On procrastination and a preference for lower-priority tasks

Source: Management Team (20/09/2019); Author: Katleen De Stobbeleir

Do you sometimes do so much firefighting at work that you have no time for the really important things, such as strategy development? Or are you too busy at work to play sport, eat healthily and have time for yourself? If so, then you are far from alone.

However, research shows the cause might actually not be your firefighting or too-busy life, but your tendency to procrastinate. People often incorrectly label procrastination as a form of laziness or bad time management. But someone who fights fires or rushes to help others can hardly be called lazy.

But then, what does lead to procrastination? This was the central question in a recent article in The New York Times based on research by Dr Timothy Pychyl, Dr Fuschia Sirois and Dr Piers Steel. They came to the conclusion that people put things off because they experience negative emotions around a particular (often long-term) task, and because they cannot regulate these negative emotions well. In other words, we procrastinate because we find a task too difficult, too boring, too challenging or too frightening, and we are not able to deal with these negative emotions in an effective way. 

Vicious circle

Procrastination means that we prioritise our more urgent need to suppress negative emotions over our less urgent need to finish the task. The negative emotions we experience can be a consequence of the task itself, as it might be inherently hard.

Let's face it: no one likes getting up at 6am to do an hour of sport. But the negative emotions can also stem from a lack of self-confidence around the task. Perhaps you do not feel entirely at home in the abstract world of strategy, and you are a bit unsure of your strategic skills? These negative emotions cause us to avoid the task at hand by investing disproportionate amounts of energy in less important tasks, and so we end up in a vicious circle.

Dr David Rosenbaum names this phenomenon "precrastination". Some examples: going to the shop before it opens, delivering your work long before the deadline or dealing with something "urgent" which is far from it. Precrastination of course has many advantages, because it means we are conscientious and ensures that we get things done. But the flipside is that we focus on things that require less effort, which makes it more difficult to achieve the more important goals and to grow. And that gnaws away at our self-confidence.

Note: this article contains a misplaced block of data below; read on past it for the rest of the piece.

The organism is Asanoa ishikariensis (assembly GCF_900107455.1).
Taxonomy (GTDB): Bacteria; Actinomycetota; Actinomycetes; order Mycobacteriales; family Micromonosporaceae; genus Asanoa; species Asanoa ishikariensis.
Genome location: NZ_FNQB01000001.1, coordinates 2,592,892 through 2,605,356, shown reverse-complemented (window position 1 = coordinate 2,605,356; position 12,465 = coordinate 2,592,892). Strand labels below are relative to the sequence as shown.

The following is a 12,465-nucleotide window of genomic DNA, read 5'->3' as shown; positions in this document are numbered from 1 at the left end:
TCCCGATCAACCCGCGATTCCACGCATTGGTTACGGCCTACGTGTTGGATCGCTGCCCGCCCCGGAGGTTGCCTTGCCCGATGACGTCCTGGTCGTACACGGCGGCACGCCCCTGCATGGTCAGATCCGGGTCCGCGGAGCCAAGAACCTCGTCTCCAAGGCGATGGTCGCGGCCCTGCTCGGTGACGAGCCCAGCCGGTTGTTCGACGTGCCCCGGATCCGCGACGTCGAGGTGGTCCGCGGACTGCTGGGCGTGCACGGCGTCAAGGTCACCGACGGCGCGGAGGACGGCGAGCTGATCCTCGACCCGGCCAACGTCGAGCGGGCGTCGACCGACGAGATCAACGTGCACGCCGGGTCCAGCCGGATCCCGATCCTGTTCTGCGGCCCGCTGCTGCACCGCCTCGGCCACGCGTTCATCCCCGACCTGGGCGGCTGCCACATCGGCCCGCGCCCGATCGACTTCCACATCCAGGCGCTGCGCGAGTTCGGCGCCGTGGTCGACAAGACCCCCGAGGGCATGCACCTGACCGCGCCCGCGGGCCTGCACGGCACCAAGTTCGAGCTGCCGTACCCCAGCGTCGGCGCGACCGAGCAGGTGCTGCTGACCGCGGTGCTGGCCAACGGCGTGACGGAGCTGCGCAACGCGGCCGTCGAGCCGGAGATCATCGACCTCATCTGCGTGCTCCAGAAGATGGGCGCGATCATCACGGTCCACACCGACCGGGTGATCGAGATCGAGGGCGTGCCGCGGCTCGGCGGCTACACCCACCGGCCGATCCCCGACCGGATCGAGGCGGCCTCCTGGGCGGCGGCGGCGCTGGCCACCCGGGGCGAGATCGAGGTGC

So if you really want to work on a strategy or healthy lifestyle, it is important to properly examine the time that you spend on other things and to ask yourself why you spend so much time on them. After all, avoiding a task or spending a disproportionate amount of time on other tasks are not effective ways of dealing with your negative emotions, regardless of the reasons why you behave that way.

A lot of stress

So what is effective in getting you to finally start working on a strategy or acting on those good intentions to live more healthily? By far the most important thing is to go a little easier on yourself. Those who procrastinate experience a lot of stress, tend to set the bar very high and are often very strict on themselves.

Therefore, it is vital that we try to reduce our stress levels and be somewhat nicer to ourselves. Say: “It's logical that I find it difficult to get started, as I have actually never managed to do it before.” Or: “The fact that this is tough means that I am learning from it.” To reduce the pressure on yourself, it also helps to ask “what could be a first step?”, or to consider your first attempts as an experiment.

Furthermore, you should be smart with rewards. Only reward yourself after you have taken the first step. Treat yourself to a coffee once you have worked on your strategy for an hour, rather than pouring a cup beforehand to try and prompt you to get started.

My personal favourite tips are to reduce distractions as much as possible and make the task as accessible as you can. For example, for your accounts on social media, choose passwords that are very difficult to remember, and that you need to enter every time. Or put on your sports gear before you go to bed to make sure you do not keep pushing the snooze button when your alarm goes off. I have tested this tip out in recent weeks, and as a result can report that I have managed to be on my bike at 7am on several mornings. Next step: 6.30am?

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